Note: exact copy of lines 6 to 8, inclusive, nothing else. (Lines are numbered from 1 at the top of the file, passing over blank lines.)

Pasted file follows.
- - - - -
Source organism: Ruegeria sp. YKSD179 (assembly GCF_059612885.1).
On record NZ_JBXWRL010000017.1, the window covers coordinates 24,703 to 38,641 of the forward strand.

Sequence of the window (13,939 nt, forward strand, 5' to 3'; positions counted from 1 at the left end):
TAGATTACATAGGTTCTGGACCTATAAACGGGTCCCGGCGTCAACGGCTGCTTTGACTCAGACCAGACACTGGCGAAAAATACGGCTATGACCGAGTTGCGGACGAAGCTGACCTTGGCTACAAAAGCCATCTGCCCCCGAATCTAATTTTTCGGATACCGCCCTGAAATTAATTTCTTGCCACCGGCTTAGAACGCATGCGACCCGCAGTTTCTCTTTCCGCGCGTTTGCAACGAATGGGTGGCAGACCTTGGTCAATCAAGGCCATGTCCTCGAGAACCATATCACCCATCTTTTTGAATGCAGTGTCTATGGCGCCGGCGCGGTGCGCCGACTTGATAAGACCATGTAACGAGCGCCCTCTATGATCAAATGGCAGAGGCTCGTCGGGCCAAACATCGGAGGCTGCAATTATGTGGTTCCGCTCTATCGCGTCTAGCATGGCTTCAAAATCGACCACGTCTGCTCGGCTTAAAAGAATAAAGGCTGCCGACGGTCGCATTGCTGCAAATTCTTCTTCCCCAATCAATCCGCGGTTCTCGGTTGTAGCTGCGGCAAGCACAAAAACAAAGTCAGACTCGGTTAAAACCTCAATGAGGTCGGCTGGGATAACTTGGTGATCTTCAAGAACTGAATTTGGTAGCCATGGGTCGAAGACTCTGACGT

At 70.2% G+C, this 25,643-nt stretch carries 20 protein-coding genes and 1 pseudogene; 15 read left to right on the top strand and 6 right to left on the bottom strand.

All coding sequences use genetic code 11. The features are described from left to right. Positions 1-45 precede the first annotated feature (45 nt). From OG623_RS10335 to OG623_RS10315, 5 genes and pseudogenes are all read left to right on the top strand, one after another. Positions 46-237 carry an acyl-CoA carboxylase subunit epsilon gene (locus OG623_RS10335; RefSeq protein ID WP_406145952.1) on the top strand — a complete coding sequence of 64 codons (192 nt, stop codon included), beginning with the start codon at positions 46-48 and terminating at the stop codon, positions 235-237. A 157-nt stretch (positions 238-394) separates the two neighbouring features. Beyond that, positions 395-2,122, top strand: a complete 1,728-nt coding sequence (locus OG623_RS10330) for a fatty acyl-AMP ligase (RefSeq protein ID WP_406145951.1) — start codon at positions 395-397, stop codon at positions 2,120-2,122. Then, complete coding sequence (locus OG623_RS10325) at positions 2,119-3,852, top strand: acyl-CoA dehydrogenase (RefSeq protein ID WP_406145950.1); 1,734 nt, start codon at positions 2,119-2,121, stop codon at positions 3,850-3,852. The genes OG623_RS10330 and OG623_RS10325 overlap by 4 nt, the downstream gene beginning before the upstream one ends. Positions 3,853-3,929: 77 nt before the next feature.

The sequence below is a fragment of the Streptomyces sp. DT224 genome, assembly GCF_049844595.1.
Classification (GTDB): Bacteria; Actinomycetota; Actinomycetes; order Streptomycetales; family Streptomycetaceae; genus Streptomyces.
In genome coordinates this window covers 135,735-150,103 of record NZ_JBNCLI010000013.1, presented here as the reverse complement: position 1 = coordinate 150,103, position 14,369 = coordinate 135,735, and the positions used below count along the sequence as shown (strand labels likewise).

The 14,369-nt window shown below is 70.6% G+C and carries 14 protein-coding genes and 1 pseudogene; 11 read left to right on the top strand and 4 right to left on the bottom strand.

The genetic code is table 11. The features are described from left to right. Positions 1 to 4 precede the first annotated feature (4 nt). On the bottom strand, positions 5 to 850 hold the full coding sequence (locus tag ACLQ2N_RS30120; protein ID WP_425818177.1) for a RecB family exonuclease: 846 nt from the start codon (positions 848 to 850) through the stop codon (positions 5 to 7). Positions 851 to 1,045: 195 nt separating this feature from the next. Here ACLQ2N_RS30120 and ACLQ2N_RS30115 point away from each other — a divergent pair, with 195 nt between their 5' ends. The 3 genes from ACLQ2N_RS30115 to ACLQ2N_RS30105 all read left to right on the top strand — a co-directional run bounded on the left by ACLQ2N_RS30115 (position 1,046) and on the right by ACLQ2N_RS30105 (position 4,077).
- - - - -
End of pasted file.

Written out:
All coding sequences use genetic code 11. The features are described from left to right. Positions 1-45 precede the first annotated feature (45 nt). From OG623_RS10335 to OG623_RS10315, 5 genes and pseudogenes are all read left to right on the top strand, one after another. Positions 46-237 carry an acyl-CoA carboxylase subunit epsilon gene (locus OG623_RS10335; RefSeq protein ID WP_406145952.1) on the top strand — a complete coding sequence of 64 codons (192 nt, stop codon included), beginning with the start codon at positions 46-48 and terminating at the stop codon, positions 235-237. A 157-nt stretch (positions 238-394) separates the two neighbouring features. Beyond that, positions 395-2,122, top strand: a complete 1,728-nt coding sequence (locus OG623_RS10330) for a fatty acyl-AMP ligase (RefSeq protein ID WP_406145951.1) — start codon at positions 395-397, stop codon at positions 2,120-2,122. Then, complete coding sequence (locus OG623_RS10325) at positions 2,119-3,852, top strand: acyl-CoA dehydrogenase (RefSeq protein ID WP_406145950.1); 1,734 nt, start codon at positions 2,119-2,121, stop codon at positions 3,850-3,852. The genes OG623_RS10330 and OG623_RS10325 overlap by 4 nt, the downstream gene beginning before the upstream one ends. Positions 3,853-3,929: 77 nt before the next feature.

The sequence below is a fragment of the Streptomyces sp. DT224 genome, assembly GCF_049844595.1.
Classification (GTDB): Bacteria; Actinomycetota; Actinomycetes; order Streptomycetales; family Streptomycetaceae; genus Streptomyces.